Stack Overflow is a community of 4.7 million programmers, just like you, helping each other.

Join them; it only takes a minute:

Sign up
Join the Stack Overflow community to:
  1. Ask programming questions
  2. Answer and help your peers
  3. Get recognized for your expertise

I'm aware of Racket's stdlib, but I want to implement a sorting function by myself as an excercise. I decided to use merge sort algorithm as it is naturally defined in recursive terms. Pretty soon I've come up with working code, but it works too slow. It seems to me that the running time is exponential of the list size, though theoretically it should be O(n·log n).

Here is my code:

#lang racket

(define (pair x y) (list x y))

(define (split input) (cond [(empty? input) (pair null null)] [(empty? (rest input)) (pair input null)] [else (let [(tail (cddr input))] (pair (cons (first input) (first (split tail))) (cons (second input) (second (split tail)))))]))

(define (merge input1 input2) (if (ormap empty? (list input1 input2)) (append input1 input2) (if (< (first input1) (first input2)) (cons (first input1) (merge (rest input1) input2)) (cons (first input2) (merge input1 (rest input2))))))

(define (sort input) (cond [(empty? input) null] [(empty? (rest input)) input] [else (let [(halves (split input))] (merge (sort (first halves)) (sort (second halves))))]))

(define (sorted? input) (cond [(empty? input) #t] [(empty? (rest input)) #t] [else (and (<= (first input) (second input)) (sorted? (rest input)))]))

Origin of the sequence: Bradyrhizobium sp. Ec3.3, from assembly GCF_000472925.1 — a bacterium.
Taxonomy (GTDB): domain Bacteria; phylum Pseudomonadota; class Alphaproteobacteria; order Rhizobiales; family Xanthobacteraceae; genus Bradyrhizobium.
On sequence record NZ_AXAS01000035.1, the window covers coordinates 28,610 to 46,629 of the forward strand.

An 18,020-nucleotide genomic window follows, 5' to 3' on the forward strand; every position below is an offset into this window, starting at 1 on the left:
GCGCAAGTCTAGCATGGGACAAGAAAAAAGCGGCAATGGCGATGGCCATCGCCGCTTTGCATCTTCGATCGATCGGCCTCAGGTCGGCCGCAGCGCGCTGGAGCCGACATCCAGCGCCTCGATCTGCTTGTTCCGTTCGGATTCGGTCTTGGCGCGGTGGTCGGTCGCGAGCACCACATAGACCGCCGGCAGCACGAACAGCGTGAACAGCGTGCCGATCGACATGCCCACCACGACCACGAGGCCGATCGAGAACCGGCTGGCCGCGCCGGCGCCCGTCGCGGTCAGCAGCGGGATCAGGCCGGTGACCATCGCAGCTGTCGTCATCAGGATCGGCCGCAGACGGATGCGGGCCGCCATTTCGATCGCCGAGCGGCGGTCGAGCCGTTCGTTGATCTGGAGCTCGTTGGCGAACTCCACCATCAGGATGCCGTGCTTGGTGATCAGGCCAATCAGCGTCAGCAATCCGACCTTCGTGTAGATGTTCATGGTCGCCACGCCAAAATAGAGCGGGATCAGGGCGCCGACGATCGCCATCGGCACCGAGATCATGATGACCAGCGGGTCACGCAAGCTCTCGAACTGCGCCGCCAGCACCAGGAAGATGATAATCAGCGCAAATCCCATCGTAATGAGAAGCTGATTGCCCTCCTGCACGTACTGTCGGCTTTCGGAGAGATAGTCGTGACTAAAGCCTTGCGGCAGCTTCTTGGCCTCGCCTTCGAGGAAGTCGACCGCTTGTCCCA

It seems that I use some "atomic" operation which doesn't run in constant time as I might think, however I can't figure out which. Sorting of 30 random items is instantaneous, 40 items are processed in a couple of seconds, 50 items take half a minute. So I wonder, where is the snag?

share|improve this question
PS: Any remarks on style, unmet conventions, etc are welcome. I'm a newbie in Scheme and would appreciate that. – ulidtko Mar 1 '11 at 4:14
Style-wise, why are you writing a function pair that makes lists? You might want to look at returning multiple values from a function (the values function and the let-values Racket form). – Jeremiah Willcock Mar 1 '11 at 4:16
Thought about starting with sorting n/2 parts and keep on going merging upwards?. – Zimbabao Mar 1 '11 at 4:23
@Jeremiah, thank you for noting that, I was a bit confused that (cons list list) doesn't print pretty well, so replaced the native pair with two-element list. Now in this question there are some nice ways to return multiple results; values being amongst them. – ulidtko Mar 1 '11 at 4:45
@Zimbabao, essentially, this is the way how it works. There indeed happens a bit of reordering between the approaches, but I don't think it matters in the performance sense. The memory footprints seems equal too. – ulidtko Mar 1 '11 at 4:54
up vote 10 down vote accepted

In split, you are calling (split tail) twice rather than using let to run it once and store the result into a variable. That is probably making split take exponential time.

share|improve this answer
I knew it was something easy. Now it sorts 100000 items within seconds. Thank you. – ulidtko Mar 1 '11 at 4:42

Your Answer


By posting your answer, you agree to the privacy policy and terms of service.

Not the answer you're looking for? Browse other questions tagged or ask your own question.